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Poison Prevention Week: Protecting Young and Old

PHOTO: It's National Poison Prevention Week. Experts say adults account for most poison-related deaths, mainly due to misuse or overuse of drugs or medications. Photo credit: DodgertonSkillhause/Morguefile.
PHOTO: It's National Poison Prevention Week. Experts say adults account for most poison-related deaths, mainly due to misuse or overuse of drugs or medications. Photo credit: DodgertonSkillhause/Morguefile.
March 16, 2015

RALEIGH, N.C. - Infant or senior, it doesn't matter the age, poisoning is the leading cause of injury death. It's National Poison Prevention Week and experts are reminding people of ways to respond to and prevent poisonings.

Alysha Behrman, nurse specialist with the Drug and Poison Information Center at Cincinnati Children's Hospital Medical Center, says 90 percent of all poisonings occur in the home and it's crucial to act quickly.

"If there's no symptoms initially, call the poison control center where we can ask questions, find out what happened, and then give medical advice over the phone," says Behrman. "The majority of our exposure calls are actually managed at home, and do not require emergency medical care."

But if the person is unconscious or having a seizure, Behrman says seek medical help immediately. In North Carolina, call the Poison Help Line for assistance, at 1-800-222-1222.

The North Carolina Division of Public Health says in a single year, more than 900 people died from unintentional poisoning in the state - a death rate higher than the national average.

Behrman says most poisonings involve children under age five and include exposure to cosmetics, household cleaners and pain medications. She adds there are signs that indicate a child was exposed to something dangerous.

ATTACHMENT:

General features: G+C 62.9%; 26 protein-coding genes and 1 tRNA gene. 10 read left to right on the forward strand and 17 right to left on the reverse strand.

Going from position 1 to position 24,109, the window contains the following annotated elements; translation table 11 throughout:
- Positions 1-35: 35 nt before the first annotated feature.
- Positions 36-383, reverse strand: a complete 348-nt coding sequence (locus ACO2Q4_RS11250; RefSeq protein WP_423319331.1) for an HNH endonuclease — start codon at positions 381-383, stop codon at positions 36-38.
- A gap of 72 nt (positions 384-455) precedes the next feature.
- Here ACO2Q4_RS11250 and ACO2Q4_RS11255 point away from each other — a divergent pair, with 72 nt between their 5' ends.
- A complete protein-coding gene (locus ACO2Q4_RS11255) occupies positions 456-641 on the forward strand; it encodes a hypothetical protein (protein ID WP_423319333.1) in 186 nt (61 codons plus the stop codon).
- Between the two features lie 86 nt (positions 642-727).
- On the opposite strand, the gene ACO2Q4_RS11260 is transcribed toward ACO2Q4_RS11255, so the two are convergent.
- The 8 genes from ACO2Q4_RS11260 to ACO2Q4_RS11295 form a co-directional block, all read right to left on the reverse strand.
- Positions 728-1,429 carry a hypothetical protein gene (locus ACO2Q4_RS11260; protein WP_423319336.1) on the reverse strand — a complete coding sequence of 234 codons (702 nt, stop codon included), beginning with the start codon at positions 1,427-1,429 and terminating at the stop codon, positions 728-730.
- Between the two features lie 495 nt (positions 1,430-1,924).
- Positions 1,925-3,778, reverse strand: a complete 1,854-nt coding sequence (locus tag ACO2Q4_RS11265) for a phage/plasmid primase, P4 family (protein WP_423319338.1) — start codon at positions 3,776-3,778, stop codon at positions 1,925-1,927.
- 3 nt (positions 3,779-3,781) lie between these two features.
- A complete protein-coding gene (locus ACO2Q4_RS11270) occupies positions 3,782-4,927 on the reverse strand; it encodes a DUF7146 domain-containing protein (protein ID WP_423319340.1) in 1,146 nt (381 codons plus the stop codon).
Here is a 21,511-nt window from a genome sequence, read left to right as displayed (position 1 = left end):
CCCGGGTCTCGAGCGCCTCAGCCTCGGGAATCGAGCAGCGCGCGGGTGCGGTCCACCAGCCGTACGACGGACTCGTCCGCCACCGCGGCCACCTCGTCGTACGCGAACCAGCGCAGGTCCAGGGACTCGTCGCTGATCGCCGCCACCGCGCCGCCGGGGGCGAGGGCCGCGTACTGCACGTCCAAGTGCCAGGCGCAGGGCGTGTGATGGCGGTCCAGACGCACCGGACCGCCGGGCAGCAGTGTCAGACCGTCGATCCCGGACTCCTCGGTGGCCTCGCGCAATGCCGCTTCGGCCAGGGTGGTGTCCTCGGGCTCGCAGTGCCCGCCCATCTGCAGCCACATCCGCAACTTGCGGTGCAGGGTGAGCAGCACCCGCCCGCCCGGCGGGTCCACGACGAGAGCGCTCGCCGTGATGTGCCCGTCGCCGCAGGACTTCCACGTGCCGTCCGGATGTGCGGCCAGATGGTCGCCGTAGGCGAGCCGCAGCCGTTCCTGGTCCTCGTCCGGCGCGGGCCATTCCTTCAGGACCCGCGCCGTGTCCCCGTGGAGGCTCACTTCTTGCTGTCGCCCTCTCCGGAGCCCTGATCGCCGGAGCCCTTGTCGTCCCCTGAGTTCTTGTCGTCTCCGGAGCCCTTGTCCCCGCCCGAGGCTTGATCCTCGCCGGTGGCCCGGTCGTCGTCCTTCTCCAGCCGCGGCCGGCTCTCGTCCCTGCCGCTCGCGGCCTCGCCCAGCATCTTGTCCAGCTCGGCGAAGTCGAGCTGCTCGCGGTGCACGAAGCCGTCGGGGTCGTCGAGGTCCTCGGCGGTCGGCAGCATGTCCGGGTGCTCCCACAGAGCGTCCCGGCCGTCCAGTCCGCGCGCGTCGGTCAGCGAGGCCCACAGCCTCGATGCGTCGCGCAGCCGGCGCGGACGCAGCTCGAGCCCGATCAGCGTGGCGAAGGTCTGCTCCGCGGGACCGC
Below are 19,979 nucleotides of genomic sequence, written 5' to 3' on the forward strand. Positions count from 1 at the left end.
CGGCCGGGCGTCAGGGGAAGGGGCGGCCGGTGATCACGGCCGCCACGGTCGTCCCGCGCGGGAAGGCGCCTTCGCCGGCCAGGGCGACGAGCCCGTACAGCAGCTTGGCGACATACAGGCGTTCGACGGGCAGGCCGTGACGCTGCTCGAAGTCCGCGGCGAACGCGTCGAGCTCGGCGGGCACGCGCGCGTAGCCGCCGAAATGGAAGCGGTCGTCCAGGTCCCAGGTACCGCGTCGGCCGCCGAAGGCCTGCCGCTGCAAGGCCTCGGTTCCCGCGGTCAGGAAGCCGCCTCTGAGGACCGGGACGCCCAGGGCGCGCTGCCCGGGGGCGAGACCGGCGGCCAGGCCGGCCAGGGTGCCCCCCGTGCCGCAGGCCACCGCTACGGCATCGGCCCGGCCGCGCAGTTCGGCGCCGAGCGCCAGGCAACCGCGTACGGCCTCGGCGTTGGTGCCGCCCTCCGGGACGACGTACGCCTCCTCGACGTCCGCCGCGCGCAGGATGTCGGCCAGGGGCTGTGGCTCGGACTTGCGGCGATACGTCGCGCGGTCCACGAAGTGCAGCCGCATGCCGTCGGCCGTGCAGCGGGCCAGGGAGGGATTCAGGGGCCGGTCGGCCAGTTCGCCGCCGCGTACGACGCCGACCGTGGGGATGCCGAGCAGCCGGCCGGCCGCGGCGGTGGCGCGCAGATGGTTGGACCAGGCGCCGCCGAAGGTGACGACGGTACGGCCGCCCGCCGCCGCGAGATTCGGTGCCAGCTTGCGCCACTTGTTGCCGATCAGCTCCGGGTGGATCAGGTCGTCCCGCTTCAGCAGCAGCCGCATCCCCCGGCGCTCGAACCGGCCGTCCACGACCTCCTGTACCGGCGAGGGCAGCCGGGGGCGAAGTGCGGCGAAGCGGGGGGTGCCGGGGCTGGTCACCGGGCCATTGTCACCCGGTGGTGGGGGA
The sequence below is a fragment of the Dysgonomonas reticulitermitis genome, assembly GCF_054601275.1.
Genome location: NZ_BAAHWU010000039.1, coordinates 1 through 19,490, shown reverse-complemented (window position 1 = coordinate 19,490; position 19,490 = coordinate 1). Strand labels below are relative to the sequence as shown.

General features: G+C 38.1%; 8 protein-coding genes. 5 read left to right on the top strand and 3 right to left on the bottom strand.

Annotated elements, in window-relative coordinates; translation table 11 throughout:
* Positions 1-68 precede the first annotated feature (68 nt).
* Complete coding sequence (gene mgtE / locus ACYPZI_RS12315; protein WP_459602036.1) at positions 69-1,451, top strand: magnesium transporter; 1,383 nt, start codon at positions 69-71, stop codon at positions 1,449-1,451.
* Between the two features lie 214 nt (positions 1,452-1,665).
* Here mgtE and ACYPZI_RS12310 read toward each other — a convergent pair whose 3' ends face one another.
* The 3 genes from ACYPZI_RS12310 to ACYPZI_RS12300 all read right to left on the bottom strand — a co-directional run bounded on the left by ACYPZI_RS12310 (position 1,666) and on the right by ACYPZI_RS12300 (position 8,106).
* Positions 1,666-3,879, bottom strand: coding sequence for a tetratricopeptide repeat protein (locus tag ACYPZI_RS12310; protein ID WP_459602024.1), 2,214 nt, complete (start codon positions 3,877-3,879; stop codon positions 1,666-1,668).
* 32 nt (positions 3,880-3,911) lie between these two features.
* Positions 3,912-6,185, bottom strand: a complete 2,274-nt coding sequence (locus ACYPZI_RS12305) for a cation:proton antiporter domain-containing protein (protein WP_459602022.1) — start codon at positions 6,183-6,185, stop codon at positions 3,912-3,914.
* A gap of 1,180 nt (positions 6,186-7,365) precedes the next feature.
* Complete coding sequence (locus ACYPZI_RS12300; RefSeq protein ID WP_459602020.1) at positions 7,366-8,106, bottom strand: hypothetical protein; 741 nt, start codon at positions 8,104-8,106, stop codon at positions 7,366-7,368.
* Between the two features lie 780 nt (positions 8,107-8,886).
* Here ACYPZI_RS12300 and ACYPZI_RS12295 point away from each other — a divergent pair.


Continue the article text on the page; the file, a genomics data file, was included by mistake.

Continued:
"Sometimes, you'll notice they're drooling excessively. They might have redness around their mouth, they might be crying, they're acting more tired than normal," she says. "If they're acting more excitable or have more energy than normal. Any of those could be indications."

More than two million poisonings are reported annually to the 56 poison control centers around the U.S. Behrman says adults account for most poison-related deaths, mainly due to the misuse or overuse of drugs or medications.

"Take and give medications safely, always read the label and always follow directions," says Behrman. "Only give medications with the lights on and with glasses on, if needed, to make sure that you can see the label and dose appropriately."

She stresses that medications, cleaning products and outdoor chemicals should be kept out of the reach of little ones - and says never mix chemical products, because it could create a poisonous gas.

Stephanie Carson, Public News Service - NC